There will be a cattle drive in downtown Wichita tonight as part of the Sundown Parade at Riverfest. Los Angeles-based artist Wayne White has created lively steers, cowboys and other familiar characters from Wichita’s history. KMUW’s Sean Sandefur got to see the artist at work…
Artist Wayne White walks through a sea of cardboard at Harvester Arts in Wichita's Old Town neighborhood. Some of the cardboard is assembled into stylized cartoon creatures; some of it is discarded on the floor, with jagged angles and dusty footprints.
A dozen or so masks made to resemble cows and steers will be showcased in Friday's Sundown Parade.
“They’re part of a tableau I’m doing for the parade of a cattle drive,” White says.
White himself doesn’t look far off from a farm. He wears a navy blue jumpsuit and a maroon trucker’s hat. His pale blue eyes pierce through a face half-covered in a bushy, salt-and-pepper beard.
Also in the parade will be a larger-than-life Carrie Nation “chasing a whiskey bottle,” White says, though her puppet version hasn’t quite taken shape yet. The pioneer prohibitionist is just a big black dress with a surly-looking face on the floor beside it.
To find inspiration for these puppets, White looked to Wichita’s history.
“I love cowboys,” he says. “The story of Carrie Nation is irresistibly comic and perfect for puppet hijinks. I sort of went with the obvious things, just because I wanted to. I could've gone more political or idiosyncratic, but I went with the big topics. Everybody loves them, and I do too.”
White is Riverfest’s first artist in residence. His 10-day work-stay is sponsored by Wichita State University, Wichita Festivals and Harvester Arts, a nonprofit that provides gallery and studio space for local artists.
White is collaborating with many of these local artists to create the cardboard puppets like Carrie Nation.
Cardboard is a "great, cheap material," White says of the medium.
“It’s not the most permanent stuff in the world," he says, "but I have a lot of tricks and techniques that I can use to make it look like a million bucks.”
White wears his humor on his sleeve. With the kind of work he does, a boisterous inner child is needed. But there’s a mad genius also in there somewhere. Now pushing 60, White became well known in the late 1980's for the puppets and sets he created for the "children’s" TV show “Pee-Wee’s Playhouse.” He even voiced a Beatnik singer named Dirty Dog.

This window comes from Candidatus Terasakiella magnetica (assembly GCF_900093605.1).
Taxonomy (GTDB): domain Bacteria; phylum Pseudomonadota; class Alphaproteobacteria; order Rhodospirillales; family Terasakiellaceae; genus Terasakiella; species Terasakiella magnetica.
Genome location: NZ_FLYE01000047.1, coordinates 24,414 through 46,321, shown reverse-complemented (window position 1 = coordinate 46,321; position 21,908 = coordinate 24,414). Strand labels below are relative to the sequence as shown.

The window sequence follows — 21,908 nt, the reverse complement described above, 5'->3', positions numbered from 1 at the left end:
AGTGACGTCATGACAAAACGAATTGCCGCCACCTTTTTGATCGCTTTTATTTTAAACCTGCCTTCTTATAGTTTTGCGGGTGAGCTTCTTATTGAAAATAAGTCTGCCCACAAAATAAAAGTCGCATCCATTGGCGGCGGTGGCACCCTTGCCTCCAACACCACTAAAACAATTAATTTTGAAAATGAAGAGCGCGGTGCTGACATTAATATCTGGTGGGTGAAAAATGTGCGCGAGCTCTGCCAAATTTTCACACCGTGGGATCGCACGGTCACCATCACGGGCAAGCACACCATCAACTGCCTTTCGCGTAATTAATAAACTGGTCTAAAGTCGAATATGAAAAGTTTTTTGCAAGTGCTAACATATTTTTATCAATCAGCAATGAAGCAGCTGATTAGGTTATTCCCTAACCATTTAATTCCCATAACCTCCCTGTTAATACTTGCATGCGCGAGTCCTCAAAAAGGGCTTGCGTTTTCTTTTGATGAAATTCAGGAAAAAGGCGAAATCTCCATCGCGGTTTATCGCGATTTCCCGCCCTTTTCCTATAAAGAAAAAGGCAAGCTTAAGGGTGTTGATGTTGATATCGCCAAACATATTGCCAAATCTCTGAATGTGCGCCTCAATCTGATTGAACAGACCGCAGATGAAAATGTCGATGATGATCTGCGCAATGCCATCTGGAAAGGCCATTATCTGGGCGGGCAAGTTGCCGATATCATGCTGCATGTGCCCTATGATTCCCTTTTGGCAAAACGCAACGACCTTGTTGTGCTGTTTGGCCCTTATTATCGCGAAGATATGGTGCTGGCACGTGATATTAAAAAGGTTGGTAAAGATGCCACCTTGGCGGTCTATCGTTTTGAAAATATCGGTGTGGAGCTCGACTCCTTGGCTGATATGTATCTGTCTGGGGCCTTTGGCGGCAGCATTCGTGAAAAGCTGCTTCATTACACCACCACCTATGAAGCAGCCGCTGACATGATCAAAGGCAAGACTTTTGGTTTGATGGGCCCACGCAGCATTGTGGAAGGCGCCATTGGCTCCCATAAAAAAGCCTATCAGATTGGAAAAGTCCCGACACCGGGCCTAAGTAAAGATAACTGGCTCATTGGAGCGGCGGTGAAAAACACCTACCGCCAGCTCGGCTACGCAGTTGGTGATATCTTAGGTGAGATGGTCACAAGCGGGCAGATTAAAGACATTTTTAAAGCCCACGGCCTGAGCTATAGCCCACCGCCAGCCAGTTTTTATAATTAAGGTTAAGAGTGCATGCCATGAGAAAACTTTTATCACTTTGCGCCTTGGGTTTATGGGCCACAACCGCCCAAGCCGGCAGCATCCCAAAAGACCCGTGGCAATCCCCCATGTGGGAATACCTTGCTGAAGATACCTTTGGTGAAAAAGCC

“It was the greatest job in the world, knowing that you could be completely creative and knowing that unfettered creativity was creating a national phenomenon,” White says. “The two together are a powerful stimulant for a young artist. There’s no better feeling in the world than knowing you’re on top of your game and everybody’s paying attention to you.”
White won three Emmys for his work on the show, and his success allowed him to the freedom to pursue another one of his passions: painting.
He says he became best known in the art world for his repurposed thrift store paintings.
“I find thrift store landscape reproductions with the frames still on them, and I put giant words into them,” he says.
White picks out dull, budget hotel-ish paintings and carefully adds his own touch – so carefully, in fact, that the words and phrases seem part of the original designs, like a snow-covered mountain landscape with the phrase “I’m Lost on a Spaceship, Momma” in red and blue letters suspended in air.
“I call them the world’s shortest short stories,” White says. “They’re definitely poems. I see each one as both form and language.”
The phrases are short bursts of seemingly random thoughts. Truly, they're keyholes into the creative mind of Wayne White--a mind that seems to thrive in controlled chaos, which is on display at Harvester Arts in Wichita, where quick sketches of airplanes, cowboys and whiskey bottles are thrown up on the walls as references.
One wheeled creation made for Friday’s parade is a cowboy perched atop his noble steed.
This intersection of art and history is something that’s been with White since he was a boy growing up in a small town outside of Chattanooga, Tennessee.
“I loved history ever since I was a kid. I just love the fantasy of it, the romance of it,” he says. “And I was surrounded by stories from the past there in Tennessee. Everybody is. And some people pay attention, and some don’t. I always paid attention. I just loved dreaming about it. It’s a fantasy trip for me. And so these jobs that I do now in each city is an extension of that.”
White will soon be doing a similar project in Hollywood, creating puppets inspired by the past to commemorate the 100th anniversary of Broward County. Wherever White works, he says there are always local people who are eager to help.
“The local artists here have been amazing,” he says. “That’s another thing I find when I travel. The artists in all cities, big or little, are just as good as the artists in the big cities, maybe even better because they’re more enthusiastic. And I love that enthusiasm.”
And how can Hollywood measure up to 14-foot cowboys and a bottle-busting Carrie Nation running amuck on Douglas Street?
“I just want to invite Wichita to come to it,” White says. “I guarantee you’ve never seen your city interpreted quite like this.”
See White's creations in action during Friday's Sundown Parade:
A selection of Wayne White’s puppets will be on view at the Ulrich Museum of Art at Wichita State University from June 13 through July 12.
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